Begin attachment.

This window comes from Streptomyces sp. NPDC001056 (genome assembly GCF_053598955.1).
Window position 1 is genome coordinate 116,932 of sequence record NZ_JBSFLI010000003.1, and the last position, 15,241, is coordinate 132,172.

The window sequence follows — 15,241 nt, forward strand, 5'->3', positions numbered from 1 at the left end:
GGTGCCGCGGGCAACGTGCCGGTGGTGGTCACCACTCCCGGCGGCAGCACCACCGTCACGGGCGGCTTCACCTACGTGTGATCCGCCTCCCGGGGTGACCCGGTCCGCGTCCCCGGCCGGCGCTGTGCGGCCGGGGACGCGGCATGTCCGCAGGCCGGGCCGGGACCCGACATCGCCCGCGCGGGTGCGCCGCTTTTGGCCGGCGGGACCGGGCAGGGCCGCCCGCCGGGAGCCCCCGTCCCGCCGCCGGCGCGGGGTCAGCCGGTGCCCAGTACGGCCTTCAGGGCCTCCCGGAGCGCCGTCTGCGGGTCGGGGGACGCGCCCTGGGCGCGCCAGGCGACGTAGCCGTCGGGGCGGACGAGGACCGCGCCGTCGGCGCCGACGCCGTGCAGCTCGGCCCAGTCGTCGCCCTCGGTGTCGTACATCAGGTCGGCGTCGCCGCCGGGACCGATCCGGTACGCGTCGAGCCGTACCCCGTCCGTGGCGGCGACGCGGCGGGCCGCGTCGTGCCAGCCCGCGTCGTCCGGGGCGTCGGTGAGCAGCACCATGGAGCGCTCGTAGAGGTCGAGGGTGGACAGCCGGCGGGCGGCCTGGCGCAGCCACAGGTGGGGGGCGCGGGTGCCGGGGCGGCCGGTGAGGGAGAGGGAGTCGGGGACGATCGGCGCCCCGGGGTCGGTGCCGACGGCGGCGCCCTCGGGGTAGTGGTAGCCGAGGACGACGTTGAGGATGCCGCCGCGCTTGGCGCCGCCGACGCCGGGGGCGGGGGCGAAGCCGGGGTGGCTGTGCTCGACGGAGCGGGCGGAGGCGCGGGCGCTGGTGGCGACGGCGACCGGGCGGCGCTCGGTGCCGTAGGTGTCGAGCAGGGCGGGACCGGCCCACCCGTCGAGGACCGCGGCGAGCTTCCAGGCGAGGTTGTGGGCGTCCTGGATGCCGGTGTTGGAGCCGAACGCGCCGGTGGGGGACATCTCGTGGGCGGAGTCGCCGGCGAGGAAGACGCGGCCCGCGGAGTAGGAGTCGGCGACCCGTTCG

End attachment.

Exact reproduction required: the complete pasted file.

This window comes from Streptomyces sp. NPDC001056 (genome assembly GCF_053598955.1).
Window position 1 is genome coordinate 116,932 of sequence record NZ_JBSFLI010000003.1, and the last position, 15,241, is coordinate 132,172.

The window sequence follows — 15,241 nt, forward strand, 5'->3', positions numbered from 1 at the left end:
GGTGCCGCGGGCAACGTGCCGGTGGTGGTCACCACTCCCGGCGGCAGCACCACCGTCACGGGCGGCTTCACCTACGTGTGATCCGCCTCCCGGGGTGACCCGGTCCGCGTCCCCGGCCGGCGCTGTGCGGCCGGGGACGCGGCATGTCCGCAGGCCGGGCCGGGACCCGACATCGCCCGCGCGGGTGCGCCGCTTTTGGCCGGCGGGACCGGGCAGGGCCGCCCGCCGGGAGCCCCCGTCCCGCCGCCGGCGCGGGGTCAGCCGGTGCCCAGTACGGCCTTCAGGGCCTCCCGGAGCGCCGTCTGCGGGTCGGGGGACGCGCCCTGGGCGCGCCAGGCGACGTAGCCGTCGGGGCGGACGAGGACCGCGCCGTCGGCGCCGACGCCGTGCAGCTCGGCCCAGTCGTCGCCCTCGGTGTCGTACATCAGGTCGGCGTCGCCGCCGGGACCGATCCGGTACGCGTCGAGCCGTACCCCGTCCGTGGCGGCGACGCGGCGGGCCGCGTCGTGCCAGCCCGCGTCGTCCGGGGCGTCGGTGAGCAGCACCATGGAGCGCTCGTAGAGGTCGAGGGTGGACAGCCGGCGGGCGGCCTGGCGCAGCCACAGGTGGGGGGCGCGGGTGCCGGGGCGGCCGGTGAGGGAGAGGGAGTCGGGGACGATCGGCGCCCCGGGGTCGGTGCCGACGGCGGCGCCCTCGGGGTAGTGGTAGCCGAGGACGACGTTGAGGATGCCGCCGCGCTTGGCGCCGCCGACGCCGGGGGCGGGGGCGAAGCCGGGGTGGCTGTGCTCGACGGAGCGGGCGGAGGCGCGGGCGCTGGTGGCGACGGCGACCGGGCGGCGCTCGGTGCCGTAGGTGTCGAGCAGGGCGGGACCGGCCCACCCGTCGAGGACCGCGGCGAGCTTCCAGGCGAGGTTGTGGGCGTCCTGGATGCCGGTGTTGGAGCCGAACGCGCCGGTGGGGGACATCTCGTGGGCGGAGTCGCCGGCGAGGAAGACGCGGCCCGCGGAGTAGGAGTCGGCGACCCGTTCG